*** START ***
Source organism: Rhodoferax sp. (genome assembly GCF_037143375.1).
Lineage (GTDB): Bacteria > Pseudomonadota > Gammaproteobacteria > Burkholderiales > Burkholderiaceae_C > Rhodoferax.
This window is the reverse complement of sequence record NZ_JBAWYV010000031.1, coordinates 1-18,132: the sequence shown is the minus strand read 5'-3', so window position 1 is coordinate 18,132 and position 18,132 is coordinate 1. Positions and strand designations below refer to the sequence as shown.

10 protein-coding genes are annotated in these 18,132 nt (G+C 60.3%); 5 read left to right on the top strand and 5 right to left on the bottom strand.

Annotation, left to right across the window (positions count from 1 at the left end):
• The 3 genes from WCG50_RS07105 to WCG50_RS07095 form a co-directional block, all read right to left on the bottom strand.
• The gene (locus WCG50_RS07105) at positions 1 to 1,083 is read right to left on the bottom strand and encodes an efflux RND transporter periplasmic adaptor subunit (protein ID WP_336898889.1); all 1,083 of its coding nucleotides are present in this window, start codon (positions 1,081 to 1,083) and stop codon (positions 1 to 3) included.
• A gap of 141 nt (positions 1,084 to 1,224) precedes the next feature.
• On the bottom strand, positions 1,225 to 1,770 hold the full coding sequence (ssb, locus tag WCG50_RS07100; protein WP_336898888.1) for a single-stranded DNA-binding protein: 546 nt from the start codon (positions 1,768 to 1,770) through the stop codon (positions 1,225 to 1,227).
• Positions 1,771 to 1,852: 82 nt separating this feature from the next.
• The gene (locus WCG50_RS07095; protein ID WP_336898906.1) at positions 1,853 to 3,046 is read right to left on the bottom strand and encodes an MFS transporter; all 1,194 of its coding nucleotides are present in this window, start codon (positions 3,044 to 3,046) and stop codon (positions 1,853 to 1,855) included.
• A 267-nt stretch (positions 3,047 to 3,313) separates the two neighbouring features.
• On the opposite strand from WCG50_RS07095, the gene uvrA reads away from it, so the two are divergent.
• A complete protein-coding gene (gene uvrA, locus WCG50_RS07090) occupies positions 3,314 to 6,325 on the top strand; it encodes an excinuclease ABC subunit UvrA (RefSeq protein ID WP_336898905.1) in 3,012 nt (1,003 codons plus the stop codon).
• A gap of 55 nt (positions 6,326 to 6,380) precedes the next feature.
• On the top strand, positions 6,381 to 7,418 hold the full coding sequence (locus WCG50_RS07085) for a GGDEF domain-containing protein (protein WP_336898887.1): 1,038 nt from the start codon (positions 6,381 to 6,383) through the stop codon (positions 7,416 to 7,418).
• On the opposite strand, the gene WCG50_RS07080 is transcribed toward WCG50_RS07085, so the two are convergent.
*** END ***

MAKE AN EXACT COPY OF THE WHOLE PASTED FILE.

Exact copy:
Source organism: Rhodoferax sp. (genome assembly GCF_037143375.1).
Lineage (GTDB): Bacteria > Pseudomonadota > Gammaproteobacteria > Burkholderiales > Burkholderiaceae_C > Rhodoferax.
This window is the reverse complement of sequence record NZ_JBAWYV010000031.1, coordinates 1-18,132: the sequence shown is the minus strand read 5'-3', so window position 1 is coordinate 18,132 and position 18,132 is coordinate 1. Positions and strand designations below refer to the sequence as shown.

10 protein-coding genes are annotated in these 18,132 nt (G+C 60.3%); 5 read left to right on the top strand and 5 right to left on the bottom strand.

Annotation, left to right across the window (positions count from 1 at the left end):
• The 3 genes from WCG50_RS07105 to WCG50_RS07095 form a co-directional block, all read right to left on the bottom strand.
• The gene (locus WCG50_RS07105) at positions 1 to 1,083 is read right to left on the bottom strand and encodes an efflux RND transporter periplasmic adaptor subunit (protein ID WP_336898889.1); all 1,083 of its coding nucleotides are present in this window, start codon (positions 1,081 to 1,083) and stop codon (positions 1 to 3) included.
• A gap of 141 nt (positions 1,084 to 1,224) precedes the next feature.
• On the bottom strand, positions 1,225 to 1,770 hold the full coding sequence (ssb, locus tag WCG50_RS07100; protein WP_336898888.1) for a single-stranded DNA-binding protein: 546 nt from the start codon (positions 1,768 to 1,770) through the stop codon (positions 1,225 to 1,227).
• Positions 1,771 to 1,852: 82 nt separating this feature from the next.
• The gene (locus WCG50_RS07095; protein ID WP_336898906.1) at positions 1,853 to 3,046 is read right to left on the bottom strand and encodes an MFS transporter; all 1,194 of its coding nucleotides are present in this window, start codon (positions 3,044 to 3,046) and stop codon (positions 1,853 to 1,855) included.
• A 267-nt stretch (positions 3,047 to 3,313) separates the two neighbouring features.
• On the opposite strand from WCG50_RS07095, the gene uvrA reads away from it, so the two are divergent.
• A complete protein-coding gene (gene uvrA, locus WCG50_RS07090) occupies positions 3,314 to 6,325 on the top strand; it encodes an excinuclease ABC subunit UvrA (RefSeq protein ID WP_336898905.1) in 3,012 nt (1,003 codons plus the stop codon).
• A gap of 55 nt (positions 6,326 to 6,380) precedes the next feature.
• On the top strand, positions 6,381 to 7,418 hold the full coding sequence (locus WCG50_RS07085) for a GGDEF domain-containing protein (protein WP_336898887.1): 1,038 nt from the start codon (positions 6,381 to 6,383) through the stop codon (positions 7,416 to 7,418).
• On the opposite strand, the gene WCG50_RS07080 is transcribed toward WCG50_RS07085, so the two are convergent.